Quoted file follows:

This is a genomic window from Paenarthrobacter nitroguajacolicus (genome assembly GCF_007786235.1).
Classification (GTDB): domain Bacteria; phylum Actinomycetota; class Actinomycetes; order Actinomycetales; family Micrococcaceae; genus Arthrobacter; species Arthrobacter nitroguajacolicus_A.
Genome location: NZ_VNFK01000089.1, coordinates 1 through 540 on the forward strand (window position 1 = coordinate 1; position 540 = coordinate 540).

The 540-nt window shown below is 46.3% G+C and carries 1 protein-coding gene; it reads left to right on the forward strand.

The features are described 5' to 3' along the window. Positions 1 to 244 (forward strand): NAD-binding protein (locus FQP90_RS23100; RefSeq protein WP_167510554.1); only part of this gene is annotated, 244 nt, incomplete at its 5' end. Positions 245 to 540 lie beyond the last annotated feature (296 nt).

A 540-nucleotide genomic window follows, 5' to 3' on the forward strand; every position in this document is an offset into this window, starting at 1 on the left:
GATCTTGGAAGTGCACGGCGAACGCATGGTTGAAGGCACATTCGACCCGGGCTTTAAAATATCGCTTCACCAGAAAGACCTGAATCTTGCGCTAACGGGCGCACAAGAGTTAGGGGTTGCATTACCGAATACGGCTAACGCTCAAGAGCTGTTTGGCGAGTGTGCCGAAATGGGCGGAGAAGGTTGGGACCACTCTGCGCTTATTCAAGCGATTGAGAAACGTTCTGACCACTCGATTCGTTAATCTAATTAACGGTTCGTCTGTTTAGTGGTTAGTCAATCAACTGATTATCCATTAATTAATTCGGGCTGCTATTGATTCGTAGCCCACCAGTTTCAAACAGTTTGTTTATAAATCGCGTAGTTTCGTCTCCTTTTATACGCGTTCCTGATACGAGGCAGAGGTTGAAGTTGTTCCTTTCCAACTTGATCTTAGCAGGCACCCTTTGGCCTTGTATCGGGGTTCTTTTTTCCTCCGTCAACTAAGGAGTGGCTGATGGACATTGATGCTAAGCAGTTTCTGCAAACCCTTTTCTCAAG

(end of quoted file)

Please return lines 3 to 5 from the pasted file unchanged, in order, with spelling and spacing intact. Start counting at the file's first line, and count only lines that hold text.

Genome location: NZ_VNFK01000089.1, coordinates 1 through 540 on the forward strand (window position 1 = coordinate 1; position 540 = coordinate 540).

The 540-nt window shown below is 46.3% G+C and carries 1 protein-coding gene; it reads left to right on the forward strand.

The features are described 5' to 3' along the window. Positions 1 to 244 (forward strand): NAD-binding protein (locus FQP90_RS23100; RefSeq protein WP_167510554.1); only part of this gene is annotated, 244 nt, incomplete at its 5' end. Positions 245 to 540 lie beyond the last annotated feature (296 nt).